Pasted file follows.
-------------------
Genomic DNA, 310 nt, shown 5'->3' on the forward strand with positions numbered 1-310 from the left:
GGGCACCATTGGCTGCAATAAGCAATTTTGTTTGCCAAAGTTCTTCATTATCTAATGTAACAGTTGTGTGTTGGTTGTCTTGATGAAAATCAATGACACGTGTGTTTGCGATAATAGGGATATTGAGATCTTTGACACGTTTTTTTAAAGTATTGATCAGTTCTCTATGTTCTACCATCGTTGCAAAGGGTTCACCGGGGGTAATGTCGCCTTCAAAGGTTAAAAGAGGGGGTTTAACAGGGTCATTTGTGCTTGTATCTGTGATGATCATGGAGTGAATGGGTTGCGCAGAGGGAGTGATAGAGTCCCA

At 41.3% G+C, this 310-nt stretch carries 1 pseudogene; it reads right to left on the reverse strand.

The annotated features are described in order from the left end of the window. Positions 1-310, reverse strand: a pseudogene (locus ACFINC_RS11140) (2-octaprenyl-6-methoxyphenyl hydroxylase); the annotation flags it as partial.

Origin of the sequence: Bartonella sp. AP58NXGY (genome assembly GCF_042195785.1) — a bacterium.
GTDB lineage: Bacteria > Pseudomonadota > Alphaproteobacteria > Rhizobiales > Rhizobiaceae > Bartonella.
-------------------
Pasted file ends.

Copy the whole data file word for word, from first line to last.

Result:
Genomic DNA, 310 nt, shown 5'->3' on the forward strand with positions numbered 1-310 from the left:
GGGCACCATTGGCTGCAATAAGCAATTTTGTTTGCCAAAGTTCTTCATTATCTAATGTAACAGTTGTGTGTTGGTTGTCTTGATGAAAATCAATGACACGTGTGTTTGCGATAATAGGGATATTGAGATCTTTGACACGTTTTTTTAAAGTATTGATCAGTTCTCTATGTTCTACCATCGTTGCAAAGGGTTCACCGGGGGTAATGTCGCCTTCAAAGGTTAAAAGAGGGGGTTTAACAGGGTCATTTGTGCTTGTATCTGTGATGATCATGGAGTGAATGGGTTGCGCAGAGGGAGTGATAGAGTCCCA

At 41.3% G+C, this 310-nt stretch carries 1 pseudogene; it reads right to left on the reverse strand.

The annotated features are described in order from the left end of the window. Positions 1-310, reverse strand: a pseudogene (locus ACFINC_RS11140) (2-octaprenyl-6-methoxyphenyl hydroxylase); the annotation flags it as partial.

Origin of the sequence: Bartonella sp. AP58NXGY (genome assembly GCF_042195785.1) — a bacterium.
GTDB lineage: Bacteria > Pseudomonadota > Alphaproteobacteria > Rhizobiales > Rhizobiaceae > Bartonella.